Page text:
The Court’s role in deciding an application for annulment – Justice Castonguay referred to the Minister of Justice’s comments on article 648 C.C.P., which came into force into 2016, to confirm that the provision did not change settled law on the matter, such that the Supreme Court of Canada’s teachings in Desputeaux v. Éditions Chouette (1987) inc., 2003 SCC 17 remain applicable. In short, the judicial review or appeal of the merits of awards cannot be allowed if the autonomy of arbitration is to be respected. More recently, the Québec Court of Appeal reiterated in Endorecherche inc. v. Endoceutics inc., 2015 QCCA 1347 that the Court is not authorized to assess the reasonability of an award. The Court’s intervention is unwarranted if [informal translation] “a connectedness exists between the arbitration agreement and the result to which the arbitrator arrived”.

The relation between the partial and final awards – Maïo disagreed with being awarded an interest in the partnership solely for the period 2012 to 2015. For Justice Castonguay, the fact that the partial award ruled on that question and was not annulled by the Riordan judgment meant that the first arbitrator did not exceed his jurisdiction. Therefore, the second arbitrator had to proceed based on that factual determination to decide the remaining questions and was limited to attributing a value to that interest (par. 33, 37).

Justice Castonguay also noted that while the arbitration agreement might have been incomplete in some respects, the partial award did remedy that situation in delineating the second arbitrator’s jurisdiction, specifically with respect to awarding costs for both stages of the proceedings (par. 43). The Court was therefore not authorized to revisit that question, which fell well within the second arbitrator’s jurisdiction.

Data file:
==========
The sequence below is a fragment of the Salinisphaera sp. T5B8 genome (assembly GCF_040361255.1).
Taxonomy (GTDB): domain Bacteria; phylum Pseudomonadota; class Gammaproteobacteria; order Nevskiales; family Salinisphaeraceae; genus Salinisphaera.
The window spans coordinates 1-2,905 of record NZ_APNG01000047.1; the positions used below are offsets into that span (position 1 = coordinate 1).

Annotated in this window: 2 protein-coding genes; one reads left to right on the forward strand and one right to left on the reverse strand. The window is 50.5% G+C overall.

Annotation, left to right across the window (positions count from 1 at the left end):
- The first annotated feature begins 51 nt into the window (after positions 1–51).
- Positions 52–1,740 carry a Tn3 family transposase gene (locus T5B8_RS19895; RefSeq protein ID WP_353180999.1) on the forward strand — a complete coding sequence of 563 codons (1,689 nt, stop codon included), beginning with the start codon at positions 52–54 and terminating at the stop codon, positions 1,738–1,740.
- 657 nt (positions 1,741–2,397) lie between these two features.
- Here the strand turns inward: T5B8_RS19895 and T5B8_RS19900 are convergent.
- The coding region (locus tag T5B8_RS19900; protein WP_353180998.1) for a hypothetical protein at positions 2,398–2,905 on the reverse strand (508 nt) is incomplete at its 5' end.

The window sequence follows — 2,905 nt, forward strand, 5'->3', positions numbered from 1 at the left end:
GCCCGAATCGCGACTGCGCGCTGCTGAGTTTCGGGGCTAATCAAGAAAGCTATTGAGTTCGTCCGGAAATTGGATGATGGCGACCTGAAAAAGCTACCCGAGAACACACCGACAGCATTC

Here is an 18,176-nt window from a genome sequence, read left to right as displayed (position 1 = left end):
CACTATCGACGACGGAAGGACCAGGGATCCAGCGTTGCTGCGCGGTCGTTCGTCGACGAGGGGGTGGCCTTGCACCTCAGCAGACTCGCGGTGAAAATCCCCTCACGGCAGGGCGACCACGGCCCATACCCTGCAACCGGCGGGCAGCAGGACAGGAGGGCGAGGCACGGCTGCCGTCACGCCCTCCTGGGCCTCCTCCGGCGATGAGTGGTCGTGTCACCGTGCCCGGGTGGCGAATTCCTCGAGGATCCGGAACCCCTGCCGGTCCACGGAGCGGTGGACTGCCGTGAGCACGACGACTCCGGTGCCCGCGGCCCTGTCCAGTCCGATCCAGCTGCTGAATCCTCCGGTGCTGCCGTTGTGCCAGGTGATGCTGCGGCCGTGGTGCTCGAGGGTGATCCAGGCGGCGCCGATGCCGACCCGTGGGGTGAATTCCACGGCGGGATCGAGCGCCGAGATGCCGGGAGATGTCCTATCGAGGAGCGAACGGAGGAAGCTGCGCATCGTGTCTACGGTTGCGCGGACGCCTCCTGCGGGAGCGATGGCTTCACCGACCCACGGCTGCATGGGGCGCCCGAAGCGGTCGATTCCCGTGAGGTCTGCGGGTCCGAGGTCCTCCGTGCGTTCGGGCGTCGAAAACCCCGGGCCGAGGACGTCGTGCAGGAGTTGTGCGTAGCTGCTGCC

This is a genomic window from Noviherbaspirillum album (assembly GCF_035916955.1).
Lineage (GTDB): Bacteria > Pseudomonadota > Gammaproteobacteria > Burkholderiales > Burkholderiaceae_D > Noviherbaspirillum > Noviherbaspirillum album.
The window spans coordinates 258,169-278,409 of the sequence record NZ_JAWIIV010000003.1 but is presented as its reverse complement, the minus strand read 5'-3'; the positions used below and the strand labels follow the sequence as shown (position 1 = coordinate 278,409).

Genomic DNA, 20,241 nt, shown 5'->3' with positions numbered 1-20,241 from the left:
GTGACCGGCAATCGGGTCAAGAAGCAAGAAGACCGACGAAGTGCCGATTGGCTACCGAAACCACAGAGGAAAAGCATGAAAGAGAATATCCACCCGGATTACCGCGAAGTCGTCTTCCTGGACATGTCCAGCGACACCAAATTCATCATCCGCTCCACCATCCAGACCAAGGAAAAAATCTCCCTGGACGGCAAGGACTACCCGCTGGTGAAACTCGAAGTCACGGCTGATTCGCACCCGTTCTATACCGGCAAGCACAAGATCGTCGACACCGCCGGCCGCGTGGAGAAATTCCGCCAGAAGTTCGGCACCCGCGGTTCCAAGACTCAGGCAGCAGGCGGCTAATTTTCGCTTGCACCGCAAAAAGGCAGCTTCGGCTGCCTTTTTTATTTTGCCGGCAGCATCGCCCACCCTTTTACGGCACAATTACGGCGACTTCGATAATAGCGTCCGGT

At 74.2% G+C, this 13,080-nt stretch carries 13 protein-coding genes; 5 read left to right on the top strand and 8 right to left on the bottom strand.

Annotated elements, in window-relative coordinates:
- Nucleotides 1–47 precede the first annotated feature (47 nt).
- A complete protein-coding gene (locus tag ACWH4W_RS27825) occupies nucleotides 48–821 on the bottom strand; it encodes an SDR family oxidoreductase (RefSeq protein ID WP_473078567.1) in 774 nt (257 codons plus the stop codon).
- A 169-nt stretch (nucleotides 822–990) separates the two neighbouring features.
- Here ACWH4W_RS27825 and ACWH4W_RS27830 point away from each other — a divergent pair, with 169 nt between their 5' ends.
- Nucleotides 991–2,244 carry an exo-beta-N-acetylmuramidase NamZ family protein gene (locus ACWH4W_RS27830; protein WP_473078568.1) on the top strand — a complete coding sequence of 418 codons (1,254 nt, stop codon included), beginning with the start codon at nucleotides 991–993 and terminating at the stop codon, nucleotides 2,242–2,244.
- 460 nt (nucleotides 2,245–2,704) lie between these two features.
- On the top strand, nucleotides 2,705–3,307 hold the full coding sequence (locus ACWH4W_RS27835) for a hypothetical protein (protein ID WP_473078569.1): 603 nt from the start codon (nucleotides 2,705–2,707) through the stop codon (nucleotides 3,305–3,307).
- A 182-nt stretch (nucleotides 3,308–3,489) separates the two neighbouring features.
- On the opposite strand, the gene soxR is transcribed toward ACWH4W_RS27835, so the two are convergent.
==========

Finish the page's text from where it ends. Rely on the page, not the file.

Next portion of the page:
Contributor’s Notes:

First, the case illustrates the impact that a partial award may have on a party’s ability to challenge a partial award based on an excess of jurisdiction. Indeed, the Court found that a partial award – especially if unsuccessfully challenged – may serve to determine what is covered by the arbitration agreement. While it is questionable whether a partial award can legitimately and retroactively extend the scope of an arbitration agreement, it is difficult to assess whether this was the case in this matter, for the judgment does not cite the applicable arbitration agreement.

Second, for a more complete treatment of the Court’s power to intervene at the stage of an application for annulment of an award, the Québec Court of Appeal ruling in Endorecherche inc. v. Endoceutics inc., 2015 QCCA 1347 must be read in conjunction with the related ruling in Endoceutics inc. c. Philippon, 2015 QCCA 1346, which more specifically addresses the applicant’s burden of proof. The ruling was discussed in Arbitration Matters Case Note Québec – court holds parties to their bargain to refuse challenge to arbitral award – #036.